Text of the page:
Debian Project News - October 27th, 2014
Welcome to this year's fourteenth issue of DPN, the newsletter for the Debian community. Topics covered in this issue include:
- Debian & Stuff podcast
- Debian switching back to GNOME as the default desktop
- Contributing to Debian in other ways
- The Ada initiative and the Outreach Program For Women
- Who is 15?!
- Squeeze long term support reports
- General Resolution: init system coupling
- Bits from the Debian Multimedia Maintainers
- Debian Quiz Game, help wanted!
- Debian DebUtsav'14
- Other reports
- Upcoming events
- New Debian Contributors
- Release-Critical bugs statistics for the upcoming release
- Important Debian Security Advisories
- New and noteworthy packages
- Work-needing packages
- Want to continue reading DPN?
Asheesh Laroia and Sam Erbs have started a podcast entitled
Joey Hess shared why Debian is likely switching back to GNOME as the default desktop environment, based on preliminary results which show GNOME coming out ahead in the requalification. This change is also supported by accessibility and to some extent systemd integration.
Vincent Sanders blogged about contributions to Debian and how, surprisingly, they do not always need to be software related. He demonstrated this with a project to cool Debian down a bit. The project shows how doing some behind the scenes work, which may seem small, really makes a major contribution to Debian, and occasionally provides that excuse needed to buy more tools.
Matt Zimmerman shared an update on the Ada Initiative, a non-profit organisation which has helped create positive change for women far past its inital goal of supporting women working in open source communities. Matt asked for and financially matched donations for the Initiative.
Nicolas Dandrimont posted a call for projects and participants in the Outreach Program for Women. The GNOME Foundation started the Free & Open Source Software Outreach Program for Women in 2006; this year, Debian will participate and offer (pending sponsorship) up to three internships. OPW allows applicants to work on any kind of project to increase the number of women in FOSS. Interested parties are encouraged to apply. More information about Debian's contribution and an overview is available on the Outreach Program for Women wiki page.
Today in world domination news, we wish you a Happy WHOIS! 15 years ago Marco d'Itri thought the process of acquiring WHOIS information should be simpler and should not require hunting through multiple registries. He authored a Debian version of WHOIS to replace the BSD-derived version that used to ship with Debian. Marco's version of WHOIS and his continued work in the background over the years for a WHOIS that knows which server to query for IP addresses and ASNs has a database that is often more up to date than the official IANA database. Marco's WHOIS is now the default WHOIS client on all Linux distributions.
Raphaël Hertzog reported on 11 hours of paid support work on Debian LTS. 23 commits were made to the security tracker consisting of patch reviews, uplinks, and changes to the list of packages that require LTS updates. A fair amount of research goes into the effort beyond just reviewing or triage. He detailed some of the efforts taken to ensure quality and stay abreast of vulnerabilities.
Freexian's second report about Debian Long Term Support showed that compared to last month, we have gained five new sponsors and now provide almost 25% of a full-time position. 39 packages needed updates in Squeeze, which is nine more than last month. Contributors paid by Freexian handled 11 updates last month, which gives an approximate rate of three hours per update with CVE triage included. Given that the list of sponsors is almost exclusively comprised of European companies, readers are asked what can be done to convince others to join the effort.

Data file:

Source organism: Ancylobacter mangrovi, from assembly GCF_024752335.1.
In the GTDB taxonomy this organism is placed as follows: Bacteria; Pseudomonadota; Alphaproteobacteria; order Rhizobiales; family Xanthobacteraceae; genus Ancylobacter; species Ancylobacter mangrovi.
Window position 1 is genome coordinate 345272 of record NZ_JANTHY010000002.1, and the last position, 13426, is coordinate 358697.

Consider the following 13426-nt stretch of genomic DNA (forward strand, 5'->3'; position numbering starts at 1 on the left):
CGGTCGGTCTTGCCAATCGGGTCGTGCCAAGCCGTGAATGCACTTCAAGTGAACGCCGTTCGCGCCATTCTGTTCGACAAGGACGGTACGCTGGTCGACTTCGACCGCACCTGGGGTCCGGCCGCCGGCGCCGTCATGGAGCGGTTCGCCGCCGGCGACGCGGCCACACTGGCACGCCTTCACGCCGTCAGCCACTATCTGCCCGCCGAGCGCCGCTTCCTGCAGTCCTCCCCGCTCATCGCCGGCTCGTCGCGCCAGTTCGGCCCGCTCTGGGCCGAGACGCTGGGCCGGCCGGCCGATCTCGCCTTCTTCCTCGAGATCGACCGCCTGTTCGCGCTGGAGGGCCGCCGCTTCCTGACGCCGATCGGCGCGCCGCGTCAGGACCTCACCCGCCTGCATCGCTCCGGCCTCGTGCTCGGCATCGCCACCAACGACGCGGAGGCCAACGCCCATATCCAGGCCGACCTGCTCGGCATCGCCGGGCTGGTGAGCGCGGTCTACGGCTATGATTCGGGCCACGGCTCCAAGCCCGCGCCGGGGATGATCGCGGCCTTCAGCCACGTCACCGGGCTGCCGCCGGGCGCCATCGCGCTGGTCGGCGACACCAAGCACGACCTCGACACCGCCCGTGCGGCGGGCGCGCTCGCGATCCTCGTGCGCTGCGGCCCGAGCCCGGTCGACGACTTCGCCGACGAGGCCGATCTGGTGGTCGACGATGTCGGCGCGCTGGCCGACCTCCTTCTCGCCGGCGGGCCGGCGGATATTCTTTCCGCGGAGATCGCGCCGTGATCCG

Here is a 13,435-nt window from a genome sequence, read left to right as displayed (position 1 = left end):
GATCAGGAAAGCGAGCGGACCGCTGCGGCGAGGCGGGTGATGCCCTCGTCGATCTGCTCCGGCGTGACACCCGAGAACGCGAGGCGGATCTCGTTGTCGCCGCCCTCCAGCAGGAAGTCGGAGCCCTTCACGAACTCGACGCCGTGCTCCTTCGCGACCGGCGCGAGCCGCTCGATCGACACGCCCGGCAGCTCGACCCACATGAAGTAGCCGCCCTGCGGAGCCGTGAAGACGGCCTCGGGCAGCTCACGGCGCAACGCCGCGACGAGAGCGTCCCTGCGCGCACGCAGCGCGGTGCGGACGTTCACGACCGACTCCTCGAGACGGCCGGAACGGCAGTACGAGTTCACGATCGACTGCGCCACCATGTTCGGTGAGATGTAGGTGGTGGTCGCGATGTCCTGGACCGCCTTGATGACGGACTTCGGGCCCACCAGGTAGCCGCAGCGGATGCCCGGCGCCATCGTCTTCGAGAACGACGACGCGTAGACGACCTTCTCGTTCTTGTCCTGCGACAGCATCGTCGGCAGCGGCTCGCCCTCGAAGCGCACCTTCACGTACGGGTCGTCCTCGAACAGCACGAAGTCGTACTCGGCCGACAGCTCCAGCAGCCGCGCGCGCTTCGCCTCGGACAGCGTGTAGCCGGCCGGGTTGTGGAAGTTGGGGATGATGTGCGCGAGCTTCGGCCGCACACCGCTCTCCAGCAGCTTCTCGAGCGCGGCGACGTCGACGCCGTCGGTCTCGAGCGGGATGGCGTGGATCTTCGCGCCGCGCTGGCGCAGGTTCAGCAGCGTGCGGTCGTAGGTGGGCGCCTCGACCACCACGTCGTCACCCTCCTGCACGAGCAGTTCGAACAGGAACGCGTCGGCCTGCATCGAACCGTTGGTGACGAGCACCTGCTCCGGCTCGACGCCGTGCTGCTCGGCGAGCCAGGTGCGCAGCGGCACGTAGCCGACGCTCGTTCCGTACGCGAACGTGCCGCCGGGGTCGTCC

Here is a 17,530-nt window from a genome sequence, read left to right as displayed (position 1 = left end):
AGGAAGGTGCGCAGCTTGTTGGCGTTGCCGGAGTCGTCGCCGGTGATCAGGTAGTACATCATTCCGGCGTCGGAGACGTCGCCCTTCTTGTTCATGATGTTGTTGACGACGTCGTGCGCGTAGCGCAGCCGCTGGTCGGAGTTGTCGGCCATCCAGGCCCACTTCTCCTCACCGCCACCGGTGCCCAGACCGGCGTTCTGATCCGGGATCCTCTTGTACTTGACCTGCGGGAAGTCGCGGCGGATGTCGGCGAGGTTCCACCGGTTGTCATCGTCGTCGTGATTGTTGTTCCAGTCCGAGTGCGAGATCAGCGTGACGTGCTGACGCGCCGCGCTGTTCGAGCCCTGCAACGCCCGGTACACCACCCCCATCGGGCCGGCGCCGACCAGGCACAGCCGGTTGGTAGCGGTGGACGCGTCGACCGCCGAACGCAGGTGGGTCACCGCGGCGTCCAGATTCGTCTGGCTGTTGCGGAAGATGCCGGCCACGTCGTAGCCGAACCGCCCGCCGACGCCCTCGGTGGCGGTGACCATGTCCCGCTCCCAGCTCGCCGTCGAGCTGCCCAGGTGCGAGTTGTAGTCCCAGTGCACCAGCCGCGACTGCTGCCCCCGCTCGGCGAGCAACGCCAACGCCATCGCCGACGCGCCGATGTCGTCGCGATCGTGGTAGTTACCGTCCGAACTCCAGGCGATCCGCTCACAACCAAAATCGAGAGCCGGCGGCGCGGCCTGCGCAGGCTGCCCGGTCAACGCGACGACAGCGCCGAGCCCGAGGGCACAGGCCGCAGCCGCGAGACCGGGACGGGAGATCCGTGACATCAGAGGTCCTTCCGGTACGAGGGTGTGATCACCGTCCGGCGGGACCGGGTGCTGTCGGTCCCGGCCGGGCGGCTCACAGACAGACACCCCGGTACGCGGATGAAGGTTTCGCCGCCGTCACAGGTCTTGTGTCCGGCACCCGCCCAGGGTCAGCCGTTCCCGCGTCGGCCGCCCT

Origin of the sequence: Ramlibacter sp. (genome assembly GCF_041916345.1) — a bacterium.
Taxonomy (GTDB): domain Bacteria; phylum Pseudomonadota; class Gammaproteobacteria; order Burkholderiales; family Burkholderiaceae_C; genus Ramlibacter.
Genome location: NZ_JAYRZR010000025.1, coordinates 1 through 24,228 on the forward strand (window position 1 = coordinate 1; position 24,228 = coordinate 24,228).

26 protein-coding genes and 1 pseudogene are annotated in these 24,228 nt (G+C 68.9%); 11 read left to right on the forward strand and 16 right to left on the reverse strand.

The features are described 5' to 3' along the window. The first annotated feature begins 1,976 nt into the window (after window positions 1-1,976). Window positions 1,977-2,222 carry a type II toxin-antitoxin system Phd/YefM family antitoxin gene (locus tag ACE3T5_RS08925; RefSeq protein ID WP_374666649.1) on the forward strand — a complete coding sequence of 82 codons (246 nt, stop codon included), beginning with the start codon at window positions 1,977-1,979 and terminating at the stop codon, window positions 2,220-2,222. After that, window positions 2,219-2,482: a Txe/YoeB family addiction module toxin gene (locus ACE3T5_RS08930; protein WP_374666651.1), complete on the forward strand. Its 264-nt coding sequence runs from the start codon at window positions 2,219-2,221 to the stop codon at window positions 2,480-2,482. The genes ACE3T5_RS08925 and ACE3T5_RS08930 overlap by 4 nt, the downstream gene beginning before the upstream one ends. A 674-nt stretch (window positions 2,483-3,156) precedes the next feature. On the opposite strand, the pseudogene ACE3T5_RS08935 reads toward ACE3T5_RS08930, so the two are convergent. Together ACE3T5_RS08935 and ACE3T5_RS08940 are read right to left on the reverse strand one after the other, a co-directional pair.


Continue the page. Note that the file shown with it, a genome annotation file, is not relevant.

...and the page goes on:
Holger Levsen's September 2014 LTS report relayed work on the Debian Security Tracker which he is happy to announce looks good and professional. Eight bugs were squashed, a backport of dgit was uploaded to wheezy-backports, and uploads to squeeze-lts were made for apache2, nss, libplack-perl, icinfa, libstrus1, and wordpress.
Thorsten Alteholz reported 11 hours in September on Squeeze-LTS, uploading new versions of eglibc, curl, php5, and fex. He also collaborated with Raphaël Hertzog on a new version of python-django. In other areas Thorsten uploaded a new version of net-dns-fingerprint and worked in his role as FTP assistant with 312 packages accepted.
In February of 2014 the technical committee selected systemd as the default init system for Debian. Since that selection there has been a multitude of discussions on many mailing lists both for and against the change. Lucas Nussbaum posted a tentative summary of each of the proposed amendments in the init system coupling General Resolution vote that is to occur shortly.
Alessio Treglia posted bits from the Debian Multimedia Maintainers regarding Jessie. They have been very busy with codec updates, from libavcodec (which has been updated to the latest upstream to provide for HEVC, Opus, Matroska, and Apple ProRes) to libeburl128, libltc, libva, and LADI Session Handler for JACK applications. Included is the LV2 Toolkit and a LADSPA plugin bundle. New multimedia applications include Advene, Ardour3, dvdwizard, flowblade, Groove Basin, and mpv, among others. As the overall goal is to improve quality, a few packages were dropped, such as beast, plotmn, phat, and mplayer. The team invites interested parties to join them on the pkg-multimedia-maintainers mailing list on Alioth or on the OFTC #debian-multimedia IRC channel.
Lucas Nussbaum revisited the Debian Quiz Game based on the original TCP/IP drinking game with 23 newly added questions. He asks for a few adopters to assist with pushing the process forward. Readers can check the current state of the quiz with its posted answers on collab-maint.
On October 17-18 at the Amrita School of Engineering,
Debian-India held a
Debian Festival: DebUtsav'14.